When trying to solve a tough problem, should you try to fix the entire structure/foundation (yes) or just the minimal flaws (no)?

  • From the ground up

    From the ground up is almost always the best situation. Minimal fixes can actually be the best when cost is a serious issue, but, overall, fixing something from the ground up is almost the best in the long term - especially if a person needs to think about the very long term.

  • A Tough Problem

    I personally think that some moral values apply to everyone, or at least they should apply to everyone. Everyone should at least try and be a good enough person to not go out of their way to do bad things or hurt others. In that sense everyone should have that small amount of moral values.

  • Yes, when trying to solve a problem you should always try to fix the foundation.

    While it may be easier to put in a temporary fix to a problem you are having it will likely continue to re-occur because you did not take steps to prevent the problem from happening in the future, when you fix the foundation of a problem you are solving that problem for good.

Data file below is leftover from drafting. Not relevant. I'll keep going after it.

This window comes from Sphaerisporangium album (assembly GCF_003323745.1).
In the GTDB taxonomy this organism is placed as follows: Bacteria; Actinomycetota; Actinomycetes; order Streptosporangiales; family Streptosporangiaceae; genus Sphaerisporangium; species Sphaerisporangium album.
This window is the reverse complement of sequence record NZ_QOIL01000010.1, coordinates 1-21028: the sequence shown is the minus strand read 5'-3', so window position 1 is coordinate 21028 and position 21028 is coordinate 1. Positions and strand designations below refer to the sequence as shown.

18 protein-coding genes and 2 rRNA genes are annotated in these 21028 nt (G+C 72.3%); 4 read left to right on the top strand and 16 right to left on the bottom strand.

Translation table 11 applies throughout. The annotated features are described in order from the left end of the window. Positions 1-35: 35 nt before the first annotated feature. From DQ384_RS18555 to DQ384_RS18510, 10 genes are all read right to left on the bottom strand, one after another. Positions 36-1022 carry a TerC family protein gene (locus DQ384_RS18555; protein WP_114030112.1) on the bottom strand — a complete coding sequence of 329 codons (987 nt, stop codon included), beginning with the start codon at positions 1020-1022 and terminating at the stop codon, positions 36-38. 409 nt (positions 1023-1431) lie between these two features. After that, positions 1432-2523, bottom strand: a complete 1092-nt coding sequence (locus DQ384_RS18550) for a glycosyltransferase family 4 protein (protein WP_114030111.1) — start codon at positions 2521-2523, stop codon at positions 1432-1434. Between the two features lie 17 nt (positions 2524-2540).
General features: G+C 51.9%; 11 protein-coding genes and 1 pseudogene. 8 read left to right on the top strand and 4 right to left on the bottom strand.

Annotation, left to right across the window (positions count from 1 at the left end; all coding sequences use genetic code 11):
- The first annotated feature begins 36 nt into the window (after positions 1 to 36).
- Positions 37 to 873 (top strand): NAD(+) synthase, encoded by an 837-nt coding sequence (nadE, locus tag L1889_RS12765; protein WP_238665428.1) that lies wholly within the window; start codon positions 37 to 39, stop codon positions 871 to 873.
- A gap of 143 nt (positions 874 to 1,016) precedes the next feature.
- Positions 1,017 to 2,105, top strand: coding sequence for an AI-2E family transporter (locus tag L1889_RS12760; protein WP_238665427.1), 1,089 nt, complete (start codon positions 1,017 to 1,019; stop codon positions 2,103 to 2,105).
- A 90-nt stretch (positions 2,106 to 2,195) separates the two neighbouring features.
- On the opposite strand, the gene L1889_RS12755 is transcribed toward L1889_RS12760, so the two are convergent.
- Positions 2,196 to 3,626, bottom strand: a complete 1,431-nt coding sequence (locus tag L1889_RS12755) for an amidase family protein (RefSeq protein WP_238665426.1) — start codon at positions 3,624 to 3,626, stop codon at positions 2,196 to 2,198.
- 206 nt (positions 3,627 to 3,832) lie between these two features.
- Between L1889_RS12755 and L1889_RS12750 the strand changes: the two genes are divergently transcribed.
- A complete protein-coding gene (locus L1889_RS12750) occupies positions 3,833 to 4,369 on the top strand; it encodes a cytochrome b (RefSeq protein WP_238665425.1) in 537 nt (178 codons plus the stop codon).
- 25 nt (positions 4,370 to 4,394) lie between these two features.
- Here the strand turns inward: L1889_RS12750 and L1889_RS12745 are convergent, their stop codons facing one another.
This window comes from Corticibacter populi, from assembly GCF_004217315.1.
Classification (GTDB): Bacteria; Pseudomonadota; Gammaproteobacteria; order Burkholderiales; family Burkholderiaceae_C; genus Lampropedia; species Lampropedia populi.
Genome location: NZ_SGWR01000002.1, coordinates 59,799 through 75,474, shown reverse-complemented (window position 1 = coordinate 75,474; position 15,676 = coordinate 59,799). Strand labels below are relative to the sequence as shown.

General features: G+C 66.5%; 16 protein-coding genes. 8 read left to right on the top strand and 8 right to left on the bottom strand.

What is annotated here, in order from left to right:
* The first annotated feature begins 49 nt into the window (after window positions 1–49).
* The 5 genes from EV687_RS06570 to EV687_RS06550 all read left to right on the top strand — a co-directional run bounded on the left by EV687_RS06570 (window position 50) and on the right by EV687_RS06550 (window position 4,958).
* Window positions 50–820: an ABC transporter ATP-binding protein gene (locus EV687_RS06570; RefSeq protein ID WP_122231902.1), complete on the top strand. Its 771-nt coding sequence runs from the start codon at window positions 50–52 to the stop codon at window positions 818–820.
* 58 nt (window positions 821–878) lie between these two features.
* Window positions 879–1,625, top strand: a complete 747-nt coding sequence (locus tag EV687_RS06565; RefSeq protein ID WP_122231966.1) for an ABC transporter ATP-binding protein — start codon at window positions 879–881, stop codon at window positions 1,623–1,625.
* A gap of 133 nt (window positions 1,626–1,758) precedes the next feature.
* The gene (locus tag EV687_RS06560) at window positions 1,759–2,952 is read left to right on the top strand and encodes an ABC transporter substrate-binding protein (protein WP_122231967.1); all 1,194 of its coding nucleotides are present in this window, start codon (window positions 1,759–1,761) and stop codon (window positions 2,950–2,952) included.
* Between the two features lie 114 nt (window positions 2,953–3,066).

• Minimal flaws compound

    If, in the grand scheme of things, the only flaws that you will have to deal with are minor ones, it is a small matter to patch them up and move on. However, if the scope of the problem is great enough, simply throwing on a bandage every now and then will only be sufficient for so long. Eventually, a minor fix will not be enough to mend an inherently broken system.

  • Yes, you should fix the entire structure/foundation when solving a problem.

    I think that when trying to solve a tough problem, it is important that you try to fix the entire structure/foundation of said problem. Fixing just the minimal flaws here and there might be a good enough tactic, but it might also cause some problems with unresolved issues. That is why I think the former is better.

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